I started with this article about the decade that was in web design. (Note: an earlier version of this was done here.) It was not much more than a before and after look at the most popular websites out there. Of course, ten years is a long time in web design so the showcase is a satisfactory way to see how far we’ve come, but not quite enough. There was no discussion on the notable features from the different websites. We don’t redesign sites just because we want a different look, do we? We want them to improve. Answering how those sites improved over the years would be a worthy reference for all the web designers out there. This other one almost nails it, though it focuses on the business of these companies, not web design itself.
I hope the likes of Smashing Magazine or some fabulous curator of web design history would come up with an in-depth study illustrating how web design has evolved over the last ten years. Timelines like this and this could help with that, but still needs mention of developments like:
- the downfall of
<table>layouts in favor of semantic markup
- CSS sprites
- the growth of web typography, from sIFR to
- Art Direction in web design
- mobile web design
- the HTML 5 Superfriends
- which website or company popularized which design pattern, from the glossy, candy-colored “Web 2.0 look” to the sleeker, more dramatic “Apple look” (though something tells me Apple is responsible for both)
Here‘s another approach to the timeline, and is more of a Q&A over the years, and anybody can ask and answer. It also hasn’t been updated since ’04, as it was part of the 2005 conference, A Decade of Web Design. Jakob Nielsen also did a backtrack that same year.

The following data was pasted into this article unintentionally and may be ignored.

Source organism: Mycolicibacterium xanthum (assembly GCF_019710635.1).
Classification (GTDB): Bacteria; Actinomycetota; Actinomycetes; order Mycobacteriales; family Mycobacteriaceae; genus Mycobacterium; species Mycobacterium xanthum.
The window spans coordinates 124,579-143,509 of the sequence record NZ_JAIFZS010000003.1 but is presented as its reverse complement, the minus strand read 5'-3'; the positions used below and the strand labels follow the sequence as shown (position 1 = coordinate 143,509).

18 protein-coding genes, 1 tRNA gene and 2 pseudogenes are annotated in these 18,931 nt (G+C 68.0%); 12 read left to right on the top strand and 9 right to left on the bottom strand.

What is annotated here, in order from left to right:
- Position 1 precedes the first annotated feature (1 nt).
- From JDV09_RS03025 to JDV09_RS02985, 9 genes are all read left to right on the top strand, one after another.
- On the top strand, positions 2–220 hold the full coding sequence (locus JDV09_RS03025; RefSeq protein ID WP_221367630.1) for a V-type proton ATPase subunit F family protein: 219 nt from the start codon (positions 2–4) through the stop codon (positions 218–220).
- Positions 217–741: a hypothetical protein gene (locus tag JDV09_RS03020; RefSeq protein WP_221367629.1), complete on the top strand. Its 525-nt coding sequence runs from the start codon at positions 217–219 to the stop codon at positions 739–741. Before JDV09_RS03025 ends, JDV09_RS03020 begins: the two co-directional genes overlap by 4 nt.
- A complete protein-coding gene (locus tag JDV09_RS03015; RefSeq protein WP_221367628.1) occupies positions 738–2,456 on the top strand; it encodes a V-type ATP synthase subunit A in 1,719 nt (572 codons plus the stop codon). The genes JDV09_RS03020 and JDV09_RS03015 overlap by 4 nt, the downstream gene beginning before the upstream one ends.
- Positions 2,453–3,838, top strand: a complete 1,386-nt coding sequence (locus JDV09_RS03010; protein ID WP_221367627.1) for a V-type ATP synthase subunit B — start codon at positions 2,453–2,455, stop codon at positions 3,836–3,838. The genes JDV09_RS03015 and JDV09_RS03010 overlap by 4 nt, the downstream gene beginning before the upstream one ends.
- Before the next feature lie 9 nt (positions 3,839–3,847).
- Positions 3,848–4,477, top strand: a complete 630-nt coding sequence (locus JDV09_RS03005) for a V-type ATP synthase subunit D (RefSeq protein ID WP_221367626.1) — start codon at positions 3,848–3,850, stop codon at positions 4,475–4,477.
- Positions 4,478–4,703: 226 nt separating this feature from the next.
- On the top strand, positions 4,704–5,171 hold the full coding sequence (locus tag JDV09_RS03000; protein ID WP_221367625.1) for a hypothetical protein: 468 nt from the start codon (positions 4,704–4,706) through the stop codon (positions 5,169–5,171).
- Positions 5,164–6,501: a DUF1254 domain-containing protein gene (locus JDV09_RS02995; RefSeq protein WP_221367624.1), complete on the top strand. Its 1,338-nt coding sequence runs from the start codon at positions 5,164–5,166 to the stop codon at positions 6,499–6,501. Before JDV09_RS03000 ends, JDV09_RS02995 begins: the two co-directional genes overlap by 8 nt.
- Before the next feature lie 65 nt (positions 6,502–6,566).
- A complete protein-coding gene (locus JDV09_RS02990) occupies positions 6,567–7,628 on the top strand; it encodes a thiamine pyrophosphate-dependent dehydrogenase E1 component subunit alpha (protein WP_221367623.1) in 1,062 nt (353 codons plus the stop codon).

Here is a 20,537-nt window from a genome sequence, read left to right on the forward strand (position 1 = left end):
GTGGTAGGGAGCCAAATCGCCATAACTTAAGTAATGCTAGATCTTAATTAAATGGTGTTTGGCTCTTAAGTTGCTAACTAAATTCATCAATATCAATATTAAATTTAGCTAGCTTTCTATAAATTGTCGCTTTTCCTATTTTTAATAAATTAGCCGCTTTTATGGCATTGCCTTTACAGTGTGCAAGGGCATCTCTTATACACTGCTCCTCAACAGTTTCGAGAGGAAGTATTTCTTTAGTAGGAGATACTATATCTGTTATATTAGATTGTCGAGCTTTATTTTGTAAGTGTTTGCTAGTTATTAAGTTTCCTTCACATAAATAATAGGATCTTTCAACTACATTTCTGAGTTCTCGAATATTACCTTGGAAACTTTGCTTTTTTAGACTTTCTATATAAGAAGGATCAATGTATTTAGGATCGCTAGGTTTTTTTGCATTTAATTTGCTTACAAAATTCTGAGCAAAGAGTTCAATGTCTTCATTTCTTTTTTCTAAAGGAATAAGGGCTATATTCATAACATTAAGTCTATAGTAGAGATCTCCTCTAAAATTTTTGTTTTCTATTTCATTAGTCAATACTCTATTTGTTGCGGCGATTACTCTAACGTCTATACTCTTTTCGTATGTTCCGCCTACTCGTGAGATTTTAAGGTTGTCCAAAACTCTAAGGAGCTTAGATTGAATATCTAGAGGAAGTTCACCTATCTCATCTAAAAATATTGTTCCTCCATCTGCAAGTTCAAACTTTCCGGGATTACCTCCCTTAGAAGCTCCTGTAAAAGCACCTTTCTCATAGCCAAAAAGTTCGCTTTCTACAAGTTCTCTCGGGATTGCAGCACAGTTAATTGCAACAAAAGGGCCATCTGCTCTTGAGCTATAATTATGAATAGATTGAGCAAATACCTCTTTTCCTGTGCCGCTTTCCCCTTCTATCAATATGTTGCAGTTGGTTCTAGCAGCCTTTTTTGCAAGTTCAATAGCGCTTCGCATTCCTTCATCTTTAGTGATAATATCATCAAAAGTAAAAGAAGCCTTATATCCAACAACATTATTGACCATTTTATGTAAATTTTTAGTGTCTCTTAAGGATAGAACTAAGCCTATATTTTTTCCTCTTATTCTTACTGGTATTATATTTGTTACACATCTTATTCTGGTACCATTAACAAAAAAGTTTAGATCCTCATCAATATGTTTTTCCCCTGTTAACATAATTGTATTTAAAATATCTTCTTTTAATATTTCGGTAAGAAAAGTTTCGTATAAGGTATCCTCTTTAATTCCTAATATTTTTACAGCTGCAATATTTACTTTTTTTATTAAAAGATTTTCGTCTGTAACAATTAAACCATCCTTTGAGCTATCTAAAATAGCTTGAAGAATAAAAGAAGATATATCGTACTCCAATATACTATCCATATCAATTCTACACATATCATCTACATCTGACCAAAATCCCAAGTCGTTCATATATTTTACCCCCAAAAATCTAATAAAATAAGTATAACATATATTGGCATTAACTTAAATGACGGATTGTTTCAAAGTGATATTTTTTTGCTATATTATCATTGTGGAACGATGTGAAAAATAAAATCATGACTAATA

I’d also like to look forward. This prediction post is quite adequate (with pictures it would be perfect). I think this passage sums up what’s happened in the past decade and what will happen in the next:
While most these technological improvements tend to make the web a more and more homogenous place, at the same time, there is a tendency to create highly curated design setups that use different designs for each article.
There will always be a dichotomy between standardization and specialization on the Web but it’s only lately that we’ve been able to do so with less crap, more elegance. And I can’t wait to see how doing those two things evolve into even more exciting things in 2010 and beyond.
Need more crystal balls and time capsules? See also:
- The Decade in Design
- Trends for the 2010s (graphic)
- Top Internet Trends 2010: A Guide To The Best Predictions From The Web Part 1 & Part 2
Originally posted on January 9, 2010 @ 5:16 pm